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  1. #1
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    Comparing PHP, Python (and maybe Ruby, Java too)

    This thread is intended to contain a collection of examples coded up in PHP and Python - hoping that some Ruby and Java folks will join in. We're carrying on from another thread ("which is better asp or php?") because the original premise of that thread was off-base (although popular - 92 posts, 1,058 views over a short period of time). A better question is "what are the differences between X, Y, and Z?".

    In the spirit of this thread, we are not here to argue about language implementations but highlight the differences and similarities -- perhaps as we do that, conclusions will come easily to us all and the many silent lurkers following such threads.

    First off, lets decide on some basic ground rules and determine the sorts of examples we'll show off.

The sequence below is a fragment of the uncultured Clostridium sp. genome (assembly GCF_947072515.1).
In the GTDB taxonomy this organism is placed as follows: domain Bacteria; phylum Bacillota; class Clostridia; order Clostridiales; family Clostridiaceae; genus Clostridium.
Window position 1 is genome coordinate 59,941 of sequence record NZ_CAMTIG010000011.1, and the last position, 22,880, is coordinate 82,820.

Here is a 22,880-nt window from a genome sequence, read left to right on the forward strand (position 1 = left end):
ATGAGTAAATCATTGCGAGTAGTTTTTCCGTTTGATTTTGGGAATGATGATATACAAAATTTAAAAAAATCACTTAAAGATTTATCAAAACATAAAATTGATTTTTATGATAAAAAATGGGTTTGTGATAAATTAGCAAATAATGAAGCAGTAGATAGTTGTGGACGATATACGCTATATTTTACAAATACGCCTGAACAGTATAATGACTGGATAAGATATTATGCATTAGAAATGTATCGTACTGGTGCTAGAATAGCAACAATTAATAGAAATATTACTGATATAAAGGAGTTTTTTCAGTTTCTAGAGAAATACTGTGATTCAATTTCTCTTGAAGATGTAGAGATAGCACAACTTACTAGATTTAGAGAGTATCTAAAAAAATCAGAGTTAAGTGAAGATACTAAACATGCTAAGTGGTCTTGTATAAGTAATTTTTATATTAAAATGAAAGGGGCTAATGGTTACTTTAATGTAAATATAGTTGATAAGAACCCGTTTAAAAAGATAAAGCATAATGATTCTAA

Ground Rules:

    1. The purpose of this is to illustrate language differences and similarities, not external library implementations. Therefore wherever possible we'll construct scenarios for implementation that can be addressed by the language's standard features and library.

    2. We'll look at basics and progress from there including looking at basic data types, flow control, error handling, sorting, database access. Later on we might want to look at common current topics such as XML handling or JSON.

    3. A short specification detailing what's required out of the solution (very short... a few lines at most) will help us keep on the right track.

    4. Once a reference implementation is done in a language, authors are welcome to point out where commonly used libraries might further empower a programmer. While we are trying to show off language differences, it would be good for the greater community at large to see what "real world" decisions have as an impact.

    We're inventing this as we go. Bear with us.
    “Even those who arrange and design shrubberies are under
    considerable economic stress at this period in history.”

  2. #2